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  1. Standard member wittywonka
    Chocolate Expert
    08 Jul '11 00:43
    http://www.cnn.com/2011/CRIME/07/07/texas.mexican.execution/index.html?hpt=hp_t1

    Humberto Leal Garcia Jr., a Mexican national convicted of raping and killing a 16
    year-old girl in 1994, was executed by lethal injection in Texas Thursday evening.

    [...]

    What makes Leal's conviction unusual was that he was not informed about his right
    to contact the Mexican consulate upon his arrest -- a right guaranteed under a
    binding international treaty. Leal's appellate lawyers argued such access could at
    the very least have kept Leal off death row.

    Leal, 38, was convicted of raping Adria Sauceda, a 16-year-old girl in San Antonio,
    and then fatally strangling and bludgeoning her with a 35-pound piece of asphalt.

    _____

    My preconceived opposition to the death penalty aside, I think, warranted or not,
    this can only serve to strain United States-international relations and perpetuate
    claims of United States hypocrisy.
  2. 08 Jul '11 01:23
    Originally posted by wittywonka
    http://www.cnn.com/2011/CRIME/07/07/texas.mexican.execution/index.html?hpt=hp_t1

    Humberto Leal Garcia Jr., a Mexican national convicted of raping and killing a 16
    year-old girl in 1994, was executed by lethal injection in Texas Thursday evening.

    [...]

    What makes Leal's conviction unusual was that he was not informed about his right
    to contact t ...[text shortened]... train United States-international relations and perpetuate
    claims of United States hypocrisy.
    I think that no one should not rape and kill and have absolutely no problem with punishing someone who is convicted.
  3. Standard member wittywonka
    Chocolate Expert
    08 Jul '11 01:34
    Originally posted by quackquack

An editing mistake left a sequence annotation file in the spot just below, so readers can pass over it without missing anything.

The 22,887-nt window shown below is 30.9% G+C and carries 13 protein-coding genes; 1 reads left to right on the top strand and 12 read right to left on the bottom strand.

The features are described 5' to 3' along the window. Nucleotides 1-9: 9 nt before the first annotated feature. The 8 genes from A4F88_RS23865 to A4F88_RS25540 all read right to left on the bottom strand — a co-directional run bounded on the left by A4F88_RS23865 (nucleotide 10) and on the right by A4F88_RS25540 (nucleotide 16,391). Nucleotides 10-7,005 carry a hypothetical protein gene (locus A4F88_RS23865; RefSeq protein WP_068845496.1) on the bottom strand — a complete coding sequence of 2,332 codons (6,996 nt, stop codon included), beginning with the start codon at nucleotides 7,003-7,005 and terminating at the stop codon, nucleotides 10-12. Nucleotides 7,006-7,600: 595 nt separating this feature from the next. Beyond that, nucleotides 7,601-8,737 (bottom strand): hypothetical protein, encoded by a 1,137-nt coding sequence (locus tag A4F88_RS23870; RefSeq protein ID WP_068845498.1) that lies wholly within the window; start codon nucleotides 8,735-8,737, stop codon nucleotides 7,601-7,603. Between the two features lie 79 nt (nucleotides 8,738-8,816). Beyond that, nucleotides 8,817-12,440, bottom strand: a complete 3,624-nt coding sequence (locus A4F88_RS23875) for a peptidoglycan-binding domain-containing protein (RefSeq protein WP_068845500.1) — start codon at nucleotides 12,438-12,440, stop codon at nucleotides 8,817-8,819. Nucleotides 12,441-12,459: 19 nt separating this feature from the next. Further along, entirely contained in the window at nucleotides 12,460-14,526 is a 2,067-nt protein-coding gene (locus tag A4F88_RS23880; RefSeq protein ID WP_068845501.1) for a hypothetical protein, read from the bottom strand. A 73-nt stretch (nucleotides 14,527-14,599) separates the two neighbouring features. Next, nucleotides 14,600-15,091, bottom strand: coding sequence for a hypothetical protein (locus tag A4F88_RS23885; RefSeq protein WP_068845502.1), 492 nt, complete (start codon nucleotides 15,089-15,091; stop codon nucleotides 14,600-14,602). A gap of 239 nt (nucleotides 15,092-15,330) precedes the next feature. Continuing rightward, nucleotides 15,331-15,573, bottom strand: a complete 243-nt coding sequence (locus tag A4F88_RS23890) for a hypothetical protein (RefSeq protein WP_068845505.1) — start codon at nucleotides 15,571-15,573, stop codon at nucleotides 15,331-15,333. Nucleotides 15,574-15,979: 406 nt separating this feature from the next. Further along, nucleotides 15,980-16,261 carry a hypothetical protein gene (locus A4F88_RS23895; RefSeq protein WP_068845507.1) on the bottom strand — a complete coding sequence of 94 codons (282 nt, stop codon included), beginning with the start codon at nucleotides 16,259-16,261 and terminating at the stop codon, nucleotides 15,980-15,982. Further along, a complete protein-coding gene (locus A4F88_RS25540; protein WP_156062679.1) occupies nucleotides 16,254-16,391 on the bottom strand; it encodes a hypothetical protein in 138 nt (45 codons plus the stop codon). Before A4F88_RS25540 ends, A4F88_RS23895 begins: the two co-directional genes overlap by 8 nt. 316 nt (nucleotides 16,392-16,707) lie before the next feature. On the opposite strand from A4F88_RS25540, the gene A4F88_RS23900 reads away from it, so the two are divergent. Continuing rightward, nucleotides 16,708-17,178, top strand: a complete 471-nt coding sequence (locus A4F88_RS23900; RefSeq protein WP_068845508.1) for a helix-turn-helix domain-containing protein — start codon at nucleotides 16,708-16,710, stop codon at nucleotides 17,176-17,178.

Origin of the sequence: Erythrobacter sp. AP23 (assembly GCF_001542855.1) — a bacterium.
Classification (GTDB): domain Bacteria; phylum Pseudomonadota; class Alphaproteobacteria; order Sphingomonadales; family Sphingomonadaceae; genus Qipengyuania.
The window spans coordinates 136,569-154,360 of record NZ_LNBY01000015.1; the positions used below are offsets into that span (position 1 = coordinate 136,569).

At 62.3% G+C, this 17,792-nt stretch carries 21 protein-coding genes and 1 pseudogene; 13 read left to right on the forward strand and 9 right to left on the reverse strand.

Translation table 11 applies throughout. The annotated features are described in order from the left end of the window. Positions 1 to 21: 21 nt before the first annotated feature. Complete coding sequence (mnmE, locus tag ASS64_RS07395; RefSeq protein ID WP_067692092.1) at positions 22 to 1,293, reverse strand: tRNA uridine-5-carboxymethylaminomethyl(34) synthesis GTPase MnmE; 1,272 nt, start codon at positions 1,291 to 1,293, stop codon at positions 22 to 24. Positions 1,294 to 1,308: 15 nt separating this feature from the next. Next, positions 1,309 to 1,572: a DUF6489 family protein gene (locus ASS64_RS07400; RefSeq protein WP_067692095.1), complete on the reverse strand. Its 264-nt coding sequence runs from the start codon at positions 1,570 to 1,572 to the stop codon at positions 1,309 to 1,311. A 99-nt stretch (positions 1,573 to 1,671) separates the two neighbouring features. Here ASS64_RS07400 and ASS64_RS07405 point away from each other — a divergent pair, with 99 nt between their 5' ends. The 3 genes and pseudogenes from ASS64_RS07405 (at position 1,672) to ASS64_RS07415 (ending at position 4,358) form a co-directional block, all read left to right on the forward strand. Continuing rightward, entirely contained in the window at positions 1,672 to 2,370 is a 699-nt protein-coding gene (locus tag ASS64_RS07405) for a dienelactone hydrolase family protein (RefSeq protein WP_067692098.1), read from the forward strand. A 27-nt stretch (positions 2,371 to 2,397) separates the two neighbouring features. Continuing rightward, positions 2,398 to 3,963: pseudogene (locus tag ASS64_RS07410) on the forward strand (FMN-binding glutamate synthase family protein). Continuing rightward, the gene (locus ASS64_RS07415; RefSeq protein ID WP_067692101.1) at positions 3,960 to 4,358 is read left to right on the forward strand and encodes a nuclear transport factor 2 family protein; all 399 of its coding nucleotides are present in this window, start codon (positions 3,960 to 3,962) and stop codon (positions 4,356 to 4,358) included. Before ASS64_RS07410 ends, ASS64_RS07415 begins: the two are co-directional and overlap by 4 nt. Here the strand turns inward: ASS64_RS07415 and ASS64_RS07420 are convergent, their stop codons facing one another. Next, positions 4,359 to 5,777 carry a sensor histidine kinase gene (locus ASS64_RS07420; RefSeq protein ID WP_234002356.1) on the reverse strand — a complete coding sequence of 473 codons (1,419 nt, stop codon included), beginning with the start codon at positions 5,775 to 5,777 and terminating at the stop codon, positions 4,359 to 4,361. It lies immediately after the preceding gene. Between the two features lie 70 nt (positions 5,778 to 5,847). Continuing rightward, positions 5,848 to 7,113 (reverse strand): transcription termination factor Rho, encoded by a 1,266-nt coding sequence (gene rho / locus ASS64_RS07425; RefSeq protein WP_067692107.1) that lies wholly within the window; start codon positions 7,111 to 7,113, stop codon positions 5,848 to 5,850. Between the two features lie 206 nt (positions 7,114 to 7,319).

I think that no one should not rape and kill and have absolutely no problem with punishing someone who is convicted.
    What are you getting at?

    Do you think I have a "problem with punishing someone who is convicted"?

    Do you think this execution had no implications outside of Texas, or outside of the victim's family's desire for "closure"?
  4. 08 Jul '11 01:41
    Originally posted by wittywonka
    What are you getting at?

    Do you think I have a "problem with punishing someone who is convicted"?

    Do you think this execution had no implications outside of Texas, or outside of the victim's family's desire for "closure"?
    It might but I think Texas' primary concern should be punishing those that break its penal code and I like that it did not cave to public external pressure. Certainly if it would execute a citizen of Texas in this situation it should not give more rights to someone just because they are mexican.
  5. Standard member sh76
    Civis Americanus Sum
    08 Jul '11 01:56
    Originally posted by wittywonka
    http://www.cnn.com/2011/CRIME/07/07/texas.mexican.execution/index.html?hpt=hp_t1

    Humberto Leal Garcia Jr., a Mexican national convicted of raping and killing a 16
    year-old girl in 1994, was executed by lethal injection in Texas Thursday evening.

    [...]

    What makes Leal's conviction unusual was that he was not informed about his right
    to contact t ...[text shortened]... train United States-international relations and perpetuate
    claims of United States hypocrisy.
    Yeah; okay. Those Germans executed in Arizona said the same thing a few years ago. Nothing new here. There's no indication that allowing him to contact the Mexican embassy 16 years ago would have had any impact on the case. In fact, it's pretty clear that it would not have.

    I'm perfectly happy with getting rid of the DP, but this guy confessed to raping and murdering a 16 year old girl. Few are going to shed tears for him.

    I don't see any international problems based on this incident. Europe doesn't like that we have the DP; nothing new there. Whatever. They'll get over it. As for Mexico, there are more important problems with our relationship with Mexico than whether they whine a little about their rapist/murderer getting executed.
  6. Standard member sh76
    Civis Americanus Sum
    08 Jul '11 01:57
    Originally posted by wittywonka
    What are you getting at?

    Do you think I have a "problem with punishing someone who is convicted"?

    Do you think this execution had no implications outside of Texas, or outside of the victim's family's desire for "closure"?
    Correct; Few or no implications. Other than maybe convincing foreign nationals and residents of other states for that matter, that if you want to go somewhere and murder someone, Texas may not be the smartest destination.
  7. Standard member wittywonka
    Chocolate Expert
    08 Jul '11 02:15 / 3 edits
    Originally posted by sh76

    There's no indication that allowing him to contact the Mexican embassy 16 years ago would have had any impact on the case. In fact, it's pretty clear that it would not have.

    Here’s an excerpt from a more in-depth version of the OP article:

    http://www.cnn.com/2011/CRIME/07/07/texas.mexican.execution/index.html?hpt=ju_c1